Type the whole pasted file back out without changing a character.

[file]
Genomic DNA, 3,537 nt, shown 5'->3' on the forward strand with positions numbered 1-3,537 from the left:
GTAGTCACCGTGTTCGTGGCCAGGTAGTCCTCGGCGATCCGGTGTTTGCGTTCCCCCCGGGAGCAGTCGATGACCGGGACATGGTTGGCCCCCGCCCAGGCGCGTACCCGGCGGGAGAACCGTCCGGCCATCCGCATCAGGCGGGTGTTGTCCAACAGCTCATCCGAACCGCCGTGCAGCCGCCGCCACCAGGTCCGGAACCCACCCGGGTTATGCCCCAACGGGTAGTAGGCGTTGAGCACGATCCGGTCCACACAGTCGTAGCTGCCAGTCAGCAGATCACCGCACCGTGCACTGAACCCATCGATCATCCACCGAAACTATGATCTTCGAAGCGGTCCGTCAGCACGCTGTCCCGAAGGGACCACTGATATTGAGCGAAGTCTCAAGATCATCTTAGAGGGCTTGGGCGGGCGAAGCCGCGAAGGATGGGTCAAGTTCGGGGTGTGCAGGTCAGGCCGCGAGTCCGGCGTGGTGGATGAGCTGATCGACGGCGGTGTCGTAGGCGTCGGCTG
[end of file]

Genomic DNA, 3,537 nt, shown 5'->3' on the forward strand with positions numbered 1-3,537 from the left:
GTAGTCACCGTGTTCGTGGCCAGGTAGTCCTCGGCGATCCGGTGTTTGCGTTCCCCCCGGGAGCAGTCGATGACCGGGACATGGTTGGCCCCCGCCCAGGCGCGTACCCGGCGGGAGAACCGTCCGGCCATCCGCATCAGGCGGGTGTTGTCCAACAGCTCATCCGAACCGCCGTGCAGCCGCCGCCACCAGGTCCGGAACCCACCCGGGTTATGCCCCAACGGGTAGTAGGCGTTGAGCACGATCCGGTCCACACAGTCGTAGCTGCCAGTCAGCAGATCACCGCACCGTGCACTGAACCCATCGATCATCCACCGAAACTATGATCTTCGAAGCGGTCCGTCAGCACGCTGTCCCGAAGGGACCACTGATATTGAGCGAAGTCTCAAGATCATCTTAGAGGGCTTGGGCGGGCGAAGCCGCGAAGGATGGGTCAAGTTCGGGGTGTGCAGGTCAGGCCGCGAGTCCGGCGTGGTGGATGAGCTGATCGACGGCGGTGTCGTAGGCGTCGGCTG